The transcreator can be active in preparing and researching the creative concept. The transcreator must understand the client, the product, and the brief completely. While the transcreator can start work when the concept is finalised, including them in the advertiser’s and agency’s creative work processes is beneficial.
The transcreator usually provides several possible versions of the translation, together with an explanation of their meanings in the client’s language, so that they understand what each version means and the differences between them. The transcreator may also provide cultural components (examples and explanations) to assist the client in choosing the preferred translation. Because the transcreation process can sometimes result in a rethinking or even a complete change in the original message, it is essential that the transcreator has solid knowledge of the concept and a brief. They may also point out anything to avoid, such as colours, images (symbolism), or vocabulary that may negatively impact on the target audience. After that, the client can confer with other stakeholders or distributors to receive input on the final decision.
Who needs transcreation?
If you work in (digital) marketing, you understand how crucial it is to convey the right message. When you are aware of how difficult it is to create a certain message, you understand that it is extra challenging to translate it. The words could signify something else, and the imagery and colours could elicit unintended emotions. Consequently, the intended meaning may be completely lost in translation. As a result, every advertiser must opt for transcreation if they want their message to be respected and received in a foreign market with the intended impact and emotion.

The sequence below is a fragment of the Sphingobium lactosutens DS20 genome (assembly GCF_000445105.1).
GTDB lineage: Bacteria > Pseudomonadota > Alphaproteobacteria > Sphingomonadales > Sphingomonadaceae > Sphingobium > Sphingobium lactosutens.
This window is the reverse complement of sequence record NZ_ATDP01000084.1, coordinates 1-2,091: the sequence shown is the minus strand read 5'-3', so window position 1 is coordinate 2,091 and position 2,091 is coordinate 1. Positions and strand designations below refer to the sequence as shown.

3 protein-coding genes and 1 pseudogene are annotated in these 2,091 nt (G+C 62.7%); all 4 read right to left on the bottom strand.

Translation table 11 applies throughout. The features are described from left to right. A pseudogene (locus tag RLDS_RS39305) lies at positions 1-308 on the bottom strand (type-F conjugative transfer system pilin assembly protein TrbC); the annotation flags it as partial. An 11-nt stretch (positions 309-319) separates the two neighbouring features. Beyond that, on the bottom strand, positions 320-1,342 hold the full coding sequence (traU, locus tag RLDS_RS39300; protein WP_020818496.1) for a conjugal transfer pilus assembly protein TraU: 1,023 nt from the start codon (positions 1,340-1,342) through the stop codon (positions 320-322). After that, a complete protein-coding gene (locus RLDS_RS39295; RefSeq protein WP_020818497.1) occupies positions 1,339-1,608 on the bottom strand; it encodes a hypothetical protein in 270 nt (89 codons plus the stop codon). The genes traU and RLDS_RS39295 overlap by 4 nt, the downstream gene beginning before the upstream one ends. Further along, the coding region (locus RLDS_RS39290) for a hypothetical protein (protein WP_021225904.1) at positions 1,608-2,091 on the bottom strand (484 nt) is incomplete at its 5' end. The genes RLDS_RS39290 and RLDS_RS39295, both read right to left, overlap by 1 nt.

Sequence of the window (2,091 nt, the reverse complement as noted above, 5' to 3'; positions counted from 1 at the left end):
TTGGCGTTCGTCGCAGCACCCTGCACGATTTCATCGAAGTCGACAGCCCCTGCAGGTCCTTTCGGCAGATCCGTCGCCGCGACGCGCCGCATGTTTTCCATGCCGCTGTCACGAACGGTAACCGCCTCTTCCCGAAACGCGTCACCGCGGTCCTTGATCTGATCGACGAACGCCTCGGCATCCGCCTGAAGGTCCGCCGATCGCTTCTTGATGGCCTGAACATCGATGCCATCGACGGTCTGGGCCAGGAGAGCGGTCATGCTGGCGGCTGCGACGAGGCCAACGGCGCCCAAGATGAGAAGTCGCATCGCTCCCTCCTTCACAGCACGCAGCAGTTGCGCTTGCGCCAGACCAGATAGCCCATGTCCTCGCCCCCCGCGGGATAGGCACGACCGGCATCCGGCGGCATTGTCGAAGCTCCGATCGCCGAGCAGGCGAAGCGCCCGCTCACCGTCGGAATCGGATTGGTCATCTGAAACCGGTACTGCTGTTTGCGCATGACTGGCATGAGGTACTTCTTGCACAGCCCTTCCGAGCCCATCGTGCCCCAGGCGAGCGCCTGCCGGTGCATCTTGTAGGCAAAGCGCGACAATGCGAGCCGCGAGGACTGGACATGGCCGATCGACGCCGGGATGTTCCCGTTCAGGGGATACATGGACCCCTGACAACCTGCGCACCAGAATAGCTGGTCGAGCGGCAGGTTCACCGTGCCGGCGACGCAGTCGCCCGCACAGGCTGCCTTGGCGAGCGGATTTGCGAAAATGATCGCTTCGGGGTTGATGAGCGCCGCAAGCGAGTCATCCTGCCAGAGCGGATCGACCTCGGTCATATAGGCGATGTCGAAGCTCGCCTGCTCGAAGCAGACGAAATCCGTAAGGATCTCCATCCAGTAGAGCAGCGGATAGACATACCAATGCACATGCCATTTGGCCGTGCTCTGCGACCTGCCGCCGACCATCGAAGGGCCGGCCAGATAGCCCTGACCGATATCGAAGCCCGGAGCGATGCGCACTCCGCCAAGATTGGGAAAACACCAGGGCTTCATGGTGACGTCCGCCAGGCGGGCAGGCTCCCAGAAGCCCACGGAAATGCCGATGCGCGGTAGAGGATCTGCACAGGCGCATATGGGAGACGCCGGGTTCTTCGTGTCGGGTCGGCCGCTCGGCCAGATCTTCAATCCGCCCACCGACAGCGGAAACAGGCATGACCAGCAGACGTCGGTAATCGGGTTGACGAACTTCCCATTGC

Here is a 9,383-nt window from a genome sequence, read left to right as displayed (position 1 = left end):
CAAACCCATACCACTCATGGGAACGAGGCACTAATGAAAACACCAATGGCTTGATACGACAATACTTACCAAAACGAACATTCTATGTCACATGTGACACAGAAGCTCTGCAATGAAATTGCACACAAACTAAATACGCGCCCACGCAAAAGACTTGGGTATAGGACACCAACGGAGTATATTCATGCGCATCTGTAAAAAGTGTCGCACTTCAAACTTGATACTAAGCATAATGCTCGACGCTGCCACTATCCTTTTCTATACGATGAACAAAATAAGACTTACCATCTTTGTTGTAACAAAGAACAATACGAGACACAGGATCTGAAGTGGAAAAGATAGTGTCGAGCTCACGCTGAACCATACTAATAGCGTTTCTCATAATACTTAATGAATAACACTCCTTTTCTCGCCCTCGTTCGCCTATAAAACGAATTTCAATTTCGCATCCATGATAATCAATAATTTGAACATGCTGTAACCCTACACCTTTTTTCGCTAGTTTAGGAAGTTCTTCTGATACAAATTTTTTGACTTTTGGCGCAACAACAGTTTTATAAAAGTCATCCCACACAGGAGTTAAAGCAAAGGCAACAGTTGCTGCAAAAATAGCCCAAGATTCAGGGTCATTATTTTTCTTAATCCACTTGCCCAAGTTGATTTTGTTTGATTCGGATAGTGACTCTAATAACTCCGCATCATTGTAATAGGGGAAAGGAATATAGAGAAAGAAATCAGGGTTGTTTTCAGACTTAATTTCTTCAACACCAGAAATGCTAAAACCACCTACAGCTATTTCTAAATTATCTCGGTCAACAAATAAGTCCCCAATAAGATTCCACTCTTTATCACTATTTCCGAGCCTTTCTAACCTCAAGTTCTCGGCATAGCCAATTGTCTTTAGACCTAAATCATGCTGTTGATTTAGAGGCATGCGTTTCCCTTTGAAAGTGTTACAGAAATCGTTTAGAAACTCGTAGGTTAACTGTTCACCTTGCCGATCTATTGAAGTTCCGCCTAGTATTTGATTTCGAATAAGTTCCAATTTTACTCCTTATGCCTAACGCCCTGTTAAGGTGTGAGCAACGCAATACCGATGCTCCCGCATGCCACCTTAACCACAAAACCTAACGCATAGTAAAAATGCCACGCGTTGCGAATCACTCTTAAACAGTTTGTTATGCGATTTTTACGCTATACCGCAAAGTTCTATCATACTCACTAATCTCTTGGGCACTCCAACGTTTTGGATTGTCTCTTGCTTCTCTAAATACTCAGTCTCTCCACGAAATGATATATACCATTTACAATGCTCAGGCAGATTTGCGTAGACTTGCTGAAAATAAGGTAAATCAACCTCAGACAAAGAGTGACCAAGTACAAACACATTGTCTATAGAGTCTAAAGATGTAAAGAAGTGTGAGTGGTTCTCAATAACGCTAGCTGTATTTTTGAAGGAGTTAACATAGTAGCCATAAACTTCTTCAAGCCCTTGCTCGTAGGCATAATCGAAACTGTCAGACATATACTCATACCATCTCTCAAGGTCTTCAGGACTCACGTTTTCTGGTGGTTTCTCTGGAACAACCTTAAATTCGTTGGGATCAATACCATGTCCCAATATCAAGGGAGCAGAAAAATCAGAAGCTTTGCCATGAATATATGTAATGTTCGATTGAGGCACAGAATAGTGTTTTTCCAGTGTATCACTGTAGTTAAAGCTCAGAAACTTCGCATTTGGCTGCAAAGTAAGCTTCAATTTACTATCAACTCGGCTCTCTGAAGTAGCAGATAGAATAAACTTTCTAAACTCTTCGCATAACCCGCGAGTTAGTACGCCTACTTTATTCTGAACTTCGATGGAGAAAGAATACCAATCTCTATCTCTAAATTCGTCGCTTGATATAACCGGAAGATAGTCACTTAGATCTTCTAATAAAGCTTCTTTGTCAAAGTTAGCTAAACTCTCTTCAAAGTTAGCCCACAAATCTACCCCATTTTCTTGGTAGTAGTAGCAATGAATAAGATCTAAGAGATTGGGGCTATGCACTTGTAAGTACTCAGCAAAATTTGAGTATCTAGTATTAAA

How does transcreation work at Alamma?
Our transcreation services are billed on an hourly basis. The cost is determined by the project’s size and the number of target languages necessary. Our team of creative translators will adapt your content, whether it is a slogan, a product description, or a particular advertisement, to fit precisely the audience you want to reach.
The process begins with a consultation to discuss your brand, project, and specific message. Our translators then provide suggested (transcreated) translations and give recommendations. Typically, at least two translators are used for each language. Finally, we present the outcome of the transcreation process. For each proposal, you will receive back translations and explanations.
The transcreator bridges the roles of author and translator, to analyse wordplay and cultural allusions in the source text and recreate them in the target language, While components may be added or removed in this process, the overall message and purpose is retained; the goal is to communicate the same idea in the target language and elicit the same reaction from the target audience.
We would be delighted to read more about your past experiences with transcreation, especially examples of successful projects, in the comments below. Do you need help with a transcreation project? We are here for you! Write to us at firstname.lastname@example.org, and one of our project managers will get back to you shortly. Happy creating!